This story was originally published by Curbed before it joined New York Magazine. You can visit the Curbed archive at archive.curbed.com to read all stories published before October 2020.
In Time Capsules, Curbed unearths homes hitting the market for the first time in a long time — or maybe ever — in hopes of finding mint-condition bathrooms, vintage kitchens, and plenty of original architecture.
Location: Los Angeles, California
Years built: Early 1930s to mid-1940s
Last sold: 1975
Specs: 5 structures, 8 beds, 8 baths, 6,493 square feet, 2.54 acres
Notable changes: Updated plumbing and electrical systems
Materializing on the market this month like the L.A. version of Brigadoon is a rather extraordinary property known as the John A. Van Pelt Estate. A professor, conductor, and arranger of choral music, Van Pelt was also an early investor in L.A. real estate. In the 1920s, Van Pelt acquired a sizable swath of land in Los Feliz’s Franklin Hills section and subdivided it into 71 parcels. Claiming the largest lot for himself, he set about creating a private, picturesque little village with five English storybook-style cottages.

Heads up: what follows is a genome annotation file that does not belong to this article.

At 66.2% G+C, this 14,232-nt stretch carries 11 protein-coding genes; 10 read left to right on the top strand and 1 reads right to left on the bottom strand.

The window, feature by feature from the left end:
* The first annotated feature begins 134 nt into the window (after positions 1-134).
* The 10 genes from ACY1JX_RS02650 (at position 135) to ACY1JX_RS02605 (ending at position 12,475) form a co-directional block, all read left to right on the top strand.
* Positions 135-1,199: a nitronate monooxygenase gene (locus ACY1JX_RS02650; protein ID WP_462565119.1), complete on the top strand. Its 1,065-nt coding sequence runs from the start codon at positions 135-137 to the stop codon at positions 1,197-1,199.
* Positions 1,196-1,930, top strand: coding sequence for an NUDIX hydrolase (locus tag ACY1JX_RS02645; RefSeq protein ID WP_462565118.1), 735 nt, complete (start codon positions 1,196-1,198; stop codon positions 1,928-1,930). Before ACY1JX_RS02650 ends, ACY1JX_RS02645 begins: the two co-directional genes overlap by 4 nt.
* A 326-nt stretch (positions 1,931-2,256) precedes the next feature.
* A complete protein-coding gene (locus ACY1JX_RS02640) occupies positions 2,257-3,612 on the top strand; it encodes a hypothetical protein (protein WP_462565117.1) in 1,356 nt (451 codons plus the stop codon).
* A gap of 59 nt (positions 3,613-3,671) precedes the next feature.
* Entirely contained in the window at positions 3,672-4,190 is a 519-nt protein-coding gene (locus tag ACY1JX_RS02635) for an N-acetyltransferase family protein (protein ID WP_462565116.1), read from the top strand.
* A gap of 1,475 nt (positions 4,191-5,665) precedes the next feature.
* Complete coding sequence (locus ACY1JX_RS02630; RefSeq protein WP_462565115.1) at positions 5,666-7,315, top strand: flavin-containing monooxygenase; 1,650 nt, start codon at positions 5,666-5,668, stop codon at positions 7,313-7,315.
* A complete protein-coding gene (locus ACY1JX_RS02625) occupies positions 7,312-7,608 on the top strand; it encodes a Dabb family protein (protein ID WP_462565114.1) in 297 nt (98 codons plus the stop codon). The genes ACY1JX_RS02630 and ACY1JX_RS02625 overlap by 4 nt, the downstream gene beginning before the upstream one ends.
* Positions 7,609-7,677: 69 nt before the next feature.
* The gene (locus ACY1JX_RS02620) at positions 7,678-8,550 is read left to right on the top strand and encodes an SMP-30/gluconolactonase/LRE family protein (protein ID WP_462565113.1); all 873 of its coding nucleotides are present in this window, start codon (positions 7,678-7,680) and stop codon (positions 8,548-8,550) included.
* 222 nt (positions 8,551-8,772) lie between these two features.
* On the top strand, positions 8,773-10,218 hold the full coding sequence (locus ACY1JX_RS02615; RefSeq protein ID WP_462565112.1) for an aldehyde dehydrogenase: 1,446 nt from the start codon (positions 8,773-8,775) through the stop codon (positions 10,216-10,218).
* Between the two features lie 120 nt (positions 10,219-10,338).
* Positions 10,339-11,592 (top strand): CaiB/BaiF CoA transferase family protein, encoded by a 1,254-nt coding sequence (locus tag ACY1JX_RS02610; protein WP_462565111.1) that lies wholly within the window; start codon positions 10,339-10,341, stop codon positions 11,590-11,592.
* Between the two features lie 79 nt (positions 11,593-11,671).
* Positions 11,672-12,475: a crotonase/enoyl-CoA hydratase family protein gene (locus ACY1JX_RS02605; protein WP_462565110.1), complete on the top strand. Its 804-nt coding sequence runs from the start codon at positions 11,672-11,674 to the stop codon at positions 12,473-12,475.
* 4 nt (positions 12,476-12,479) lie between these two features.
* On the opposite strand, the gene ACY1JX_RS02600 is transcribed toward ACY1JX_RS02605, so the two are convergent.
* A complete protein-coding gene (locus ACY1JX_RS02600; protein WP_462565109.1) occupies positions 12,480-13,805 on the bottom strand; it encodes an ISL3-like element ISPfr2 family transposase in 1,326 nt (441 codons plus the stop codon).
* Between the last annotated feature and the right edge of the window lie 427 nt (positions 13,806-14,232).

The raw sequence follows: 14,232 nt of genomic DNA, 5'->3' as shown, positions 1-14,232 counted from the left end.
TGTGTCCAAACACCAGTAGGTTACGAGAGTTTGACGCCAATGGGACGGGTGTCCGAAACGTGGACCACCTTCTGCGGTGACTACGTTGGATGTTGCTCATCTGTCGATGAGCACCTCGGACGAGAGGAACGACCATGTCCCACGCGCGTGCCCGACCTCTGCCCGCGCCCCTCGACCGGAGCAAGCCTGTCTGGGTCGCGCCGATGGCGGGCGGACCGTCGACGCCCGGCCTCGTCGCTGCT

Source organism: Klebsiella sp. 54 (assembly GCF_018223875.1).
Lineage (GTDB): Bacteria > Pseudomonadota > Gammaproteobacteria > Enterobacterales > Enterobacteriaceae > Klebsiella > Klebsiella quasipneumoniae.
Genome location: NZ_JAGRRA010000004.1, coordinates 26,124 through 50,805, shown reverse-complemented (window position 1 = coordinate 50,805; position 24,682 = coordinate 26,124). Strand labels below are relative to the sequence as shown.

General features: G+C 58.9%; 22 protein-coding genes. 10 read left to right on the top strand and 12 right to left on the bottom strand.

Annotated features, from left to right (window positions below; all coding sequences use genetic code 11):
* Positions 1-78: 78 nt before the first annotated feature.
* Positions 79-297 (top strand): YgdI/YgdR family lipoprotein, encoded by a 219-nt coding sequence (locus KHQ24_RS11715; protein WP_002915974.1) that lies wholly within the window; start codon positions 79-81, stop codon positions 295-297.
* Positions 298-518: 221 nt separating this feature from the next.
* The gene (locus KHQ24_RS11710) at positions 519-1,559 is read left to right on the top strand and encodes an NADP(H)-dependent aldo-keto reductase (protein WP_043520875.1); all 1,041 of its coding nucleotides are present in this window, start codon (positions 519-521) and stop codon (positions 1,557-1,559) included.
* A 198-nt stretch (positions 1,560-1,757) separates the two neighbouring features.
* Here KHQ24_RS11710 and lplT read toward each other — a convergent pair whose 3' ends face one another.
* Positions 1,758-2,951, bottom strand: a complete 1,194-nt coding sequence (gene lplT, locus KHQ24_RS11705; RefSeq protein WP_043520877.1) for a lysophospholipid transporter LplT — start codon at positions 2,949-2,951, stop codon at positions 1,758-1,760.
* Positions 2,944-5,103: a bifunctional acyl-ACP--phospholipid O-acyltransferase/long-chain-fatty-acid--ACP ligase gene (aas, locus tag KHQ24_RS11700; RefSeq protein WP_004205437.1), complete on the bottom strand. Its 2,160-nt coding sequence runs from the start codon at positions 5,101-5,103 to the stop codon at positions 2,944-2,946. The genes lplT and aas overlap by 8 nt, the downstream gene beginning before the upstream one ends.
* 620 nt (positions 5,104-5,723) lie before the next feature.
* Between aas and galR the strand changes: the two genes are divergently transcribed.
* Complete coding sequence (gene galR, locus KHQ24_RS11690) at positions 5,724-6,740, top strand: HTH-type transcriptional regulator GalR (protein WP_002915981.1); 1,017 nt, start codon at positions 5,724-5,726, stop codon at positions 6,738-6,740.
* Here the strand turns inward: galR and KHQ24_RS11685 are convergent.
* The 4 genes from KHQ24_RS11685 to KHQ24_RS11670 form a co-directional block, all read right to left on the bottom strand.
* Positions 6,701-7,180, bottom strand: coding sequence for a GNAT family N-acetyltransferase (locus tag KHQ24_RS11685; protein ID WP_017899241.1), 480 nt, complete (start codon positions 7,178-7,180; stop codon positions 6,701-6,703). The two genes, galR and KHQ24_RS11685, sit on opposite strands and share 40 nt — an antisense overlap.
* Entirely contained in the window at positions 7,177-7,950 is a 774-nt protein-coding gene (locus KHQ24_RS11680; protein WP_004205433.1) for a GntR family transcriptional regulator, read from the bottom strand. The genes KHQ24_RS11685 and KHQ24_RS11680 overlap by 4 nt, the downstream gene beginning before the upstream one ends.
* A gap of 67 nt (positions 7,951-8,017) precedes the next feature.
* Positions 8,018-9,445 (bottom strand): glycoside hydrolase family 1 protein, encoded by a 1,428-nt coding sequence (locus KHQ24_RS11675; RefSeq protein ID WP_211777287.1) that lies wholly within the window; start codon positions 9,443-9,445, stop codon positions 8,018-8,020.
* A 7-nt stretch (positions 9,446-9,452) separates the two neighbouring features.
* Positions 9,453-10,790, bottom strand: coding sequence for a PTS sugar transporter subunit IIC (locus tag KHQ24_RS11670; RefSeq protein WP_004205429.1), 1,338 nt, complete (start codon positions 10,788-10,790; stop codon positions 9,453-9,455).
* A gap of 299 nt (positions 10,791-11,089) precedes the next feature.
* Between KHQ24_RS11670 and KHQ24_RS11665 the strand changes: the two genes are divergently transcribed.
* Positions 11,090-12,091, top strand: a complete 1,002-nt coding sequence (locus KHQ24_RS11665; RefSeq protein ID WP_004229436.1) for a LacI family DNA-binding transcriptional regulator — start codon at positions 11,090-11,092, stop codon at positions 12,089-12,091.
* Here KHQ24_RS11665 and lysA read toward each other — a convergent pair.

Ranging in size from one to three bedrooms, the cottages were painstakingly handcrafted between the 1930s and ’40s with mostly salvaged materials, including clinker bricks from the city’s demolished cable-car system and lumber from old ships. Nautical elements abound — one home even incorporates the anchor, banister ropes, and oars from Jack London’s boat, The Snark, along with porthole windows. Other notable architectural details include peg-and-groove hardwood floors, vaulted-beam ceilings, multiple brick fireplaces, diamond-pane windows, stained glass, and built-in bookcases, benches, and bars.
The lush, parklike grounds are filled with an abundance of banana and citrus trees, eight fountains, and meandering stone pathways studded with colorful geodes. The 2.5-acre estate’s cloistered hilltop position helps keep everything (including a pool and pool house) hidden from outside view.
The quirky compound remained in the hands of the Van Pelt family until 1975. Its second owner, a “fiercely private” antiques collector, went to considerable lengths to preserve the property, employing a full-time live-in property manager and gardener. Maintenance upgrades over the years have included updated plumbing and electrical systems and new roofs.
With the second owner having recently passed away, the estate is now available for the first time in half a century. Take a video tour of it here.